DOD to probe threats of quantum computing to national security, such as the ability to crack encryption

Jan. 25, 2021
Quantum computing may enable adversaries to decrypt unclassified, classified, or sensitive information, and target U.S. military operations.

WASHINGTON – The U.S. Department of Defense (DOD) must determine the national security threat posed by quantum computing, as part of the new annual defense policy law. reports. Continue reading original article

The Military & Aerospace Electronics take:

25 Jan. 2020 -- The fiscal 2021 National Defense Authorization Act, which became law New Year’s Day after the Senate overrode President Donald Trump’s veto, contained a provision that directed the department to assess the current and potential threats and risks posed by quantum computing technologies to critical national security systems.

Powerful quantum computers pose a danger to national security because they may be able to break current encryption capabilities, meaning secure communications under current systems will be nearly impossible.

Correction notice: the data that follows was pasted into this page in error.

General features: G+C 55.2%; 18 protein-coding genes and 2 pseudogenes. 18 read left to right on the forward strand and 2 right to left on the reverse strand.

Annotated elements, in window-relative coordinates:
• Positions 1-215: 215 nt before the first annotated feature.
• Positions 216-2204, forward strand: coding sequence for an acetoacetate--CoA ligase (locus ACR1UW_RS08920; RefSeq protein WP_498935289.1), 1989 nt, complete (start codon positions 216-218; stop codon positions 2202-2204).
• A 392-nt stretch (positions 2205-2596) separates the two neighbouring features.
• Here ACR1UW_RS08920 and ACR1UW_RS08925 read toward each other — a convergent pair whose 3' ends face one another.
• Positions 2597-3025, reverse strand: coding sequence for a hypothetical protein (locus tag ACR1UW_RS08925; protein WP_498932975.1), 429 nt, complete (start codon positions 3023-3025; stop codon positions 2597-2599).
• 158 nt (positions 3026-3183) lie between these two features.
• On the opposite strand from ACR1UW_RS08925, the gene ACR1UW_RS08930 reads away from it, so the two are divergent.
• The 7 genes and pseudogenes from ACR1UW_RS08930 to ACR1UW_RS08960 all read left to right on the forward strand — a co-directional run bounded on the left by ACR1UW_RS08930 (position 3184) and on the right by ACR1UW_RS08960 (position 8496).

On the flip side, adversaries with quantum capabilities will be able to communicate securely without fear of interception by the U.S., unless it achieves its own quantum computer. Quantum computing is the use of quantum phenomena such as superposition and entanglement to perform computation.

Related: Trusted computing and the challenges of cryptographic algorithms in quantum computing

Related: The future of artificial intelligence and quantum computing

Related: L3Harris tapped to provide NSA Type 1 encryption for trusted computing in U.S. Air Force telemetry systems

John Keller, chief editor
Military & Aerospace Electronics

Voice your opinion!

To join the conversation, and become an exclusive member of Military Aerospace, create an account today!